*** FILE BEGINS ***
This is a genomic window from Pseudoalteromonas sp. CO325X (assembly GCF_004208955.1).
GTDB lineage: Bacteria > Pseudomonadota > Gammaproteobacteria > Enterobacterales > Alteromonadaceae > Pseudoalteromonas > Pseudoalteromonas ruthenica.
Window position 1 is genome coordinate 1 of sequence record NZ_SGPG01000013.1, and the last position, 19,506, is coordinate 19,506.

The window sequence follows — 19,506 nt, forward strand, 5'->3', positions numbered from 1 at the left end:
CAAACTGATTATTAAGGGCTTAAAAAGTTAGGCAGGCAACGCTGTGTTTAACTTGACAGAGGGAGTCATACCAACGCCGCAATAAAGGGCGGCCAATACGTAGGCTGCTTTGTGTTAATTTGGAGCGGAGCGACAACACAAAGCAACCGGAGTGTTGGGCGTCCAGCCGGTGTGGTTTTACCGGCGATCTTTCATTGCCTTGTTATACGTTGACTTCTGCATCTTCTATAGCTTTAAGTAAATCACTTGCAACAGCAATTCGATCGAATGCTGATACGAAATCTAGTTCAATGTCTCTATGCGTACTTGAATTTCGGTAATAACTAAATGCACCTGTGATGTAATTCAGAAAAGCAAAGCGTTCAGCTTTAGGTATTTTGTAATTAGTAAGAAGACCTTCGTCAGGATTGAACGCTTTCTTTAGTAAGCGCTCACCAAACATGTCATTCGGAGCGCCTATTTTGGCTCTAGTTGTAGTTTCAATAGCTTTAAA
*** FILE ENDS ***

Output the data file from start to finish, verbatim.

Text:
This is a genomic window from Pseudoalteromonas sp. CO325X (assembly GCF_004208955.1).
GTDB lineage: Bacteria > Pseudomonadota > Gammaproteobacteria > Enterobacterales > Alteromonadaceae > Pseudoalteromonas > Pseudoalteromonas ruthenica.
Window position 1 is genome coordinate 1 of sequence record NZ_SGPG01000013.1, and the last position, 19,506, is coordinate 19,506.

The window sequence follows — 19,506 nt, forward strand, 5'->3', positions numbered from 1 at the left end:
CAAACTGATTATTAAGGGCTTAAAAAGTTAGGCAGGCAACGCTGTGTTTAACTTGACAGAGGGAGTCATACCAACGCCGCAATAAAGGGCGGCCAATACGTAGGCTGCTTTGTGTTAATTTGGAGCGGAGCGACAACACAAAGCAACCGGAGTGTTGGGCGTCCAGCCGGTGTGGTTTTACCGGCGATCTTTCATTGCCTTGTTATACGTTGACTTCTGCATCTTCTATAGCTTTAAGTAAATCACTTGCAACAGCAATTCGATCGAATGCTGATACGAAATCTAGTTCAATGTCTCTATGCGTACTTGAATTTCGGTAATAACTAAATGCACCTGTGATGTAATTCAGAAAAGCAAAGCGTTCAGCTTTAGGTATTTTGTAATTAGTAAGAAGACCTTCGTCAGGATTGAACGCTTTCTTTAGTAAGCGCTCACCAAACATGTCATTCGGAGCGCCTATTTTGGCTCTAGTTGTAGTTTCAATAGCTTTAAA